The true net economic costs of moving from an unfunded pay‐as‐you‐go system to a fully funded system are zero. That is to say, the total funded and unfunded debt of a country does not change by moving from an unfunded system to a funded one.25 There is, however, a cash flow problem when moving toward a fully funded retirement system. In the case of Chile, transition costs can be broken down into three different parts. First, there is the cost of paying for the retirement benefits of those workers who were already retired when the reform was implemented and of those workers who chose to remain in the old system. That makes up by far the largest share of the transition costs at present. These costs, of course, will decline as time goes by. Second, there is the cost of paying for the recognition bonds given to those workers who moved from the old system to the new in acknowledgement of the contributions they had already made to the old system.26 Since these bonds will be redeemed when the recipients retire, this cost to the government will gradually increase as transition workers retire (but will eventually disappear).27 It is worth stressing that these are new expenditures only if we assume that the government would renege on its past promises. The third cost to the government is that of providing a safety net to the system, a cost that is not new in the sense that the government also provided a safety net under the old pay‐as‐you‐go system. Because the new private system is much more efficient than the old government‐run program and because, as stated above, to qualify for the minimum pension under the new system, a worker must have at least 20 years of contributions, this cost has so far been very close to zero.28 The size of this expenditure will, of course, depend on the success of the private system.
To finance the transition, Chile used five methods. First, it issued new government bonds to acknowledge part of the unfunded liability of the old pay‐as‐you‐go system. Second, it sold state‐owned enterprises. Third, a fraction of the old payroll tax was maintained as a temporary transition tax. That tax had a sunset clause and is zero now.29 Fourth, it cut government expenditures. And, fifth, pension privatization and other market reforms have contributed to the extraordinary growth of the Chilean economy in the last 13 years, which in turn has increased government revenues, especially those coming from the value added tax.30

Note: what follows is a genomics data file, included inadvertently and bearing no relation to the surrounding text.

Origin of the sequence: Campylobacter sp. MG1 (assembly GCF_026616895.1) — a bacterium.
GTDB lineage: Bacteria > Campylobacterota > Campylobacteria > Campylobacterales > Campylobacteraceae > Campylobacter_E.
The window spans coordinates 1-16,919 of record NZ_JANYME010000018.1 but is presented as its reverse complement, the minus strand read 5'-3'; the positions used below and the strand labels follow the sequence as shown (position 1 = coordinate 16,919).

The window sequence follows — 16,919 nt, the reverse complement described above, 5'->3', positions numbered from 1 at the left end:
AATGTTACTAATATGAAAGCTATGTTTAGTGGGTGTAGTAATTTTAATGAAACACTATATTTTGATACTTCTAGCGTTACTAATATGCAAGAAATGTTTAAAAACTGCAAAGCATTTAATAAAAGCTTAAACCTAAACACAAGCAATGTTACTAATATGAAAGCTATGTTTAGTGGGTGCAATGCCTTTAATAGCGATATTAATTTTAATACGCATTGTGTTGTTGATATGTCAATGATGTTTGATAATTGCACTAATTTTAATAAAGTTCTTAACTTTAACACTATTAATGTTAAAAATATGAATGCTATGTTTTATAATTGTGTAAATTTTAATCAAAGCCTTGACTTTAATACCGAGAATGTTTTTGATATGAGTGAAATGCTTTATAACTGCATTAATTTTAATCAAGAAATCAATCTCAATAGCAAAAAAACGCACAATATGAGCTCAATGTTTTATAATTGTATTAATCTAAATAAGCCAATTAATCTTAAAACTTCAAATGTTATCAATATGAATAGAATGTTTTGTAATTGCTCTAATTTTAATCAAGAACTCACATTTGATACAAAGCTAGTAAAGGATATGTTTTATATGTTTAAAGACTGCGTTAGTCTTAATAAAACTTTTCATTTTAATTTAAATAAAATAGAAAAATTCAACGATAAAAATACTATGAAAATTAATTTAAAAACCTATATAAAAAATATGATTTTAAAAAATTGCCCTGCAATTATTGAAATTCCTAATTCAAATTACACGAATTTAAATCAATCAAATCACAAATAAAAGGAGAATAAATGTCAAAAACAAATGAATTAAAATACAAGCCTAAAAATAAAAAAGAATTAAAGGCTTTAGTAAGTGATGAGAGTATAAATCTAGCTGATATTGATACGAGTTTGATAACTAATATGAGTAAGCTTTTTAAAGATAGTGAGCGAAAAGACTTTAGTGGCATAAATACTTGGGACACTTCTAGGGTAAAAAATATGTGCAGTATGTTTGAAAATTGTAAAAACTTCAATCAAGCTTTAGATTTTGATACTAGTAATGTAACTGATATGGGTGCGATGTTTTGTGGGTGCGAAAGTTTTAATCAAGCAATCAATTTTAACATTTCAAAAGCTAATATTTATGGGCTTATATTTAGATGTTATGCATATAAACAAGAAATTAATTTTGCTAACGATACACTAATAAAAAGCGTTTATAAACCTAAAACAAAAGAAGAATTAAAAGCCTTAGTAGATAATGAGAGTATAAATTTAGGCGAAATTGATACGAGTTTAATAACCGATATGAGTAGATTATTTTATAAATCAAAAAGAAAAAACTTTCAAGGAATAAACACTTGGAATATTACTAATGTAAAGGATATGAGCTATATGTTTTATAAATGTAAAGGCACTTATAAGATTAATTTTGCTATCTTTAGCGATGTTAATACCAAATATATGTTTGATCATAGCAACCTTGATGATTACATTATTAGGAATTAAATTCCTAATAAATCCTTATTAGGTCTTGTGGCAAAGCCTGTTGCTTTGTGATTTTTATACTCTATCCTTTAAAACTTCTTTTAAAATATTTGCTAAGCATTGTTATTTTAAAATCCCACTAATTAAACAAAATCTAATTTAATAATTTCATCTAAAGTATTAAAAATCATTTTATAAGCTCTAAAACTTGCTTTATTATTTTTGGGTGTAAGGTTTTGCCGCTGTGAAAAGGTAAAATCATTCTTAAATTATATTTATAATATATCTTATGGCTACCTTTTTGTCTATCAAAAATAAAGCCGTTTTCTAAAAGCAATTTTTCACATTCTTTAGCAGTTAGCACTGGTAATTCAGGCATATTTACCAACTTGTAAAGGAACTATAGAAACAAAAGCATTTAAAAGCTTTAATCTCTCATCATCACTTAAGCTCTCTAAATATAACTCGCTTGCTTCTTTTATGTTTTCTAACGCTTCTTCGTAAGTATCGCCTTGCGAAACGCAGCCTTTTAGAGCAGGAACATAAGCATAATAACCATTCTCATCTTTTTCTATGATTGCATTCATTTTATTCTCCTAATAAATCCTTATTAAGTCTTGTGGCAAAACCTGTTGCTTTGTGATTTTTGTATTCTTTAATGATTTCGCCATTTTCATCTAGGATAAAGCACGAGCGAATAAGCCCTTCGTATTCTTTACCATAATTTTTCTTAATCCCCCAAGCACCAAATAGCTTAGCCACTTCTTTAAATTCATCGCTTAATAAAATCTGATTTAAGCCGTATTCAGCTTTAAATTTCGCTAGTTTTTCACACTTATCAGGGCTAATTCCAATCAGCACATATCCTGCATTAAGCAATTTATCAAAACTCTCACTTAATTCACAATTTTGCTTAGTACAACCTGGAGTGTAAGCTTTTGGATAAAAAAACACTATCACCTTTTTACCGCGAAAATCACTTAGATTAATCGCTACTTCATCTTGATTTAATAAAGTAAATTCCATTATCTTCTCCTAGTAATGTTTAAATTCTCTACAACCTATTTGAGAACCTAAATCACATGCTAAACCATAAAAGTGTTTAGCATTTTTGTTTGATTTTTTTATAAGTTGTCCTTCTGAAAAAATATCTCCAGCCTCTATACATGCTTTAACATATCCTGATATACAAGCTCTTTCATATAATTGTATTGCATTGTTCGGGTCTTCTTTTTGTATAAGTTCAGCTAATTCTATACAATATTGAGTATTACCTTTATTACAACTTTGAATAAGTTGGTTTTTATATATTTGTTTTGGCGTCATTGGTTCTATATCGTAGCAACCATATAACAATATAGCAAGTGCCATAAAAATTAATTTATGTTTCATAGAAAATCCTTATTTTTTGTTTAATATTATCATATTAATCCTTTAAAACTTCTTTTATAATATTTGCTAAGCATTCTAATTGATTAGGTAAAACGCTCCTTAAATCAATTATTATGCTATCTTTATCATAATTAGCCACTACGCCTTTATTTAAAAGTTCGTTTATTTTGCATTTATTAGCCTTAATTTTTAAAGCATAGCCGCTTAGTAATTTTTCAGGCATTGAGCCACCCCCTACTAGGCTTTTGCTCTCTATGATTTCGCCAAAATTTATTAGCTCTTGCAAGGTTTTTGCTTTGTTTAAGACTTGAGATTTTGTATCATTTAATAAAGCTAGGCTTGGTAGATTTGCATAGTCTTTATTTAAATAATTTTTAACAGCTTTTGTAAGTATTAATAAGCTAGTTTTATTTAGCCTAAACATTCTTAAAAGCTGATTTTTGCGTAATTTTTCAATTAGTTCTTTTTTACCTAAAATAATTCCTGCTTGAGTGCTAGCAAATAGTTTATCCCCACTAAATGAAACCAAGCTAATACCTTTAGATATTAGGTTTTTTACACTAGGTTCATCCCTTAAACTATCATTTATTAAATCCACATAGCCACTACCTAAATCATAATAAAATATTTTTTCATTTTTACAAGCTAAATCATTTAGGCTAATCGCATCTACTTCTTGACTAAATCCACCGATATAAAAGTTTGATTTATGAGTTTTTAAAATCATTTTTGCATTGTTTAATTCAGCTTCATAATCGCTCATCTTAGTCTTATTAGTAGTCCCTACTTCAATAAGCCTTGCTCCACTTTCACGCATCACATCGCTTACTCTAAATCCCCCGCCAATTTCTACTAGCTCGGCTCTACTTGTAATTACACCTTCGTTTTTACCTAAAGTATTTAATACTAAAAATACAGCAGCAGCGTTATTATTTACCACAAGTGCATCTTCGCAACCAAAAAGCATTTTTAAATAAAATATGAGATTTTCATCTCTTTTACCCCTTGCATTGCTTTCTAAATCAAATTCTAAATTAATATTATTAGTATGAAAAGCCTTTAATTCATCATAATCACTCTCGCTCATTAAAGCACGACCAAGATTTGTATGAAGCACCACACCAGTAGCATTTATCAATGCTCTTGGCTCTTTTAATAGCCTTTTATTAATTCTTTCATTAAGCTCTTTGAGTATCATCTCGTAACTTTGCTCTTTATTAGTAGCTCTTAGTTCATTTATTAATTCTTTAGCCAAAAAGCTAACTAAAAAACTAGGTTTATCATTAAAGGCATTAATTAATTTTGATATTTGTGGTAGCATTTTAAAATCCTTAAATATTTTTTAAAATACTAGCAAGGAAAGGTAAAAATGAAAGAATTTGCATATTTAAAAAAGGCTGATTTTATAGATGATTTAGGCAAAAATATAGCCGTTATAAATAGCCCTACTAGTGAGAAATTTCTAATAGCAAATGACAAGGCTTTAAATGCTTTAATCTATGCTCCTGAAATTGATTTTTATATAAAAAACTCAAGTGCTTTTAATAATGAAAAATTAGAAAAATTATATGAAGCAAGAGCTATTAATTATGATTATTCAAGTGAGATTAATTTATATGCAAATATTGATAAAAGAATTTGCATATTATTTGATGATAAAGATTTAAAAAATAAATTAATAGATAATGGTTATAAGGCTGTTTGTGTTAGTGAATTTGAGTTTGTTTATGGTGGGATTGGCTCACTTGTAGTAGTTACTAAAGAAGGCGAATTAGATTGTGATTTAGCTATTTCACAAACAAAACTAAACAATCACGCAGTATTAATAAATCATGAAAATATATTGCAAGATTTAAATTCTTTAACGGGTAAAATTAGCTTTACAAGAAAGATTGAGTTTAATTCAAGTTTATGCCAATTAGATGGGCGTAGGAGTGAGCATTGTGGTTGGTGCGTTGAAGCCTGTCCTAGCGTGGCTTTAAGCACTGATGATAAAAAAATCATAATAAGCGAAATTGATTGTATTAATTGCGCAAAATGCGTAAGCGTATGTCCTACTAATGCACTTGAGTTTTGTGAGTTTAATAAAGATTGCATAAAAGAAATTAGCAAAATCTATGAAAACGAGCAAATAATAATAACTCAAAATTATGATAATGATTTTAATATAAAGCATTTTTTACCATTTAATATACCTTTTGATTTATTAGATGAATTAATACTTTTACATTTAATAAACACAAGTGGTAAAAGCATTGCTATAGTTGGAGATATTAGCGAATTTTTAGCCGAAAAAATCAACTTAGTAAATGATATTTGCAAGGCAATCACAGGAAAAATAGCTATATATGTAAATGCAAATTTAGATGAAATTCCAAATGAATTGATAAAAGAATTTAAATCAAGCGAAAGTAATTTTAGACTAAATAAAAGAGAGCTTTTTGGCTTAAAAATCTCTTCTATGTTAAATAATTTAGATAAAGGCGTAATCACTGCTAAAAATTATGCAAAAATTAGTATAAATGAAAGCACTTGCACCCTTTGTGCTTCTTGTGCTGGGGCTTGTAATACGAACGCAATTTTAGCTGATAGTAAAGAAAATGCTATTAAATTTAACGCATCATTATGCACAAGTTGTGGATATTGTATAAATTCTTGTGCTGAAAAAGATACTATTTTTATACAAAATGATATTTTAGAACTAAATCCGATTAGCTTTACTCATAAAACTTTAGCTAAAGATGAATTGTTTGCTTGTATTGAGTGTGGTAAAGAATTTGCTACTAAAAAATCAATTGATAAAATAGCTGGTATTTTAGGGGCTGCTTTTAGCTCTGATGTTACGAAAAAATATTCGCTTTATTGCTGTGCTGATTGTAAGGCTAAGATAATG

In sum, the transition to the new system has not been an added burden on Chile because the country was already committed to paying retirement benefits. On the contrary, the transition — the fiscal requirements of which have varied between 1.4 and 4.4 percent of GDP per year — has actually reduced the economic and fiscal burden of maintaining an unsustainable system.
1. See Jagadeesh Gokhale, “The Future of Retirement in the United States.” Statement of Jagadeesh Gokhale before the Special Committee on Aging of the United States Senate, January 22, 2004.
2. A lengthier treatment of the Chilean reform can be found in L. Jacobo Rodríguez “Chile’s Private Pension System at 18: Its Current State and Future Challenges,” Cato Institute Social Security Paper no. 17, July 30, 1999. An updated summary of the Chilean system is Superintendencia de Administradoras de Fondos de Pensiones, El Sistema Chileno de Pensiones (5th ed.), http://www.safp.cl/sischilpen/index.html. The fourth edition of that publication is available in English at http://www.safp.cl/sischilpen/index.html.
3. For more statistical information on the Chilean system, see the official website of the Superintendencia de AFPs, the Chilean government regulator of the private pension system, at http://www.safp.cl.
4. These countries (and the year of implementation of the new system) are: Peru (1993), Argentina (1994), Colombia (1994), Uruguay (1996), Bolivia (1997), Mexico (1997), El Salvador (1998), Dominican Republic (2003), Nicaragua (2004), and Ecuador (2004). A good summary of all these systems can be found in Asociación Internacional de Organismos de Supervisión de Fondos de Pensiones, La Capitalización Individual en los Sistemas Previsionales de América Latina (December 2003), http://www.aiosfp.org/documentos/libro.pdf.
5. At present there are 6 AFPs. The system began with 12 AFPs, reached a high of 23, and has gradually consolidated to the present number. Most of the consolidation has occurred through mergers. There have been, however, three AFPs that were closed down by the government for not meeting the minimum capital requirements.
6. Until recently, the period for computing the minimum return was 12 months, which increased the “herd effect” of having a minimum return guarantee.
7. I first made this proposal in Rodríguez (1999). The reform adopted by the Chilean regulators closely resembles the proposal that I made, although I cannot determine whether it was influenced by my research or not.
8. Again, this measure resembles a proposal that I made in Rodríguez (1999). In that paper I recommended that, “As Latin American markets become more integrated, [pension regulators should] expand consumer sovereignty by allowing workers to choose among the systems in Latin America that have been privatized, which would put an immediate (and very effective) check on excessive regulations.”
9. 2.3/(10+2.3) = 0.1869, or 18.69 percent.
10. Commissions are also overstated in the case of workers who receive gifts or outright lump sums from sales agents as an enticement to transfer from one AFP to another.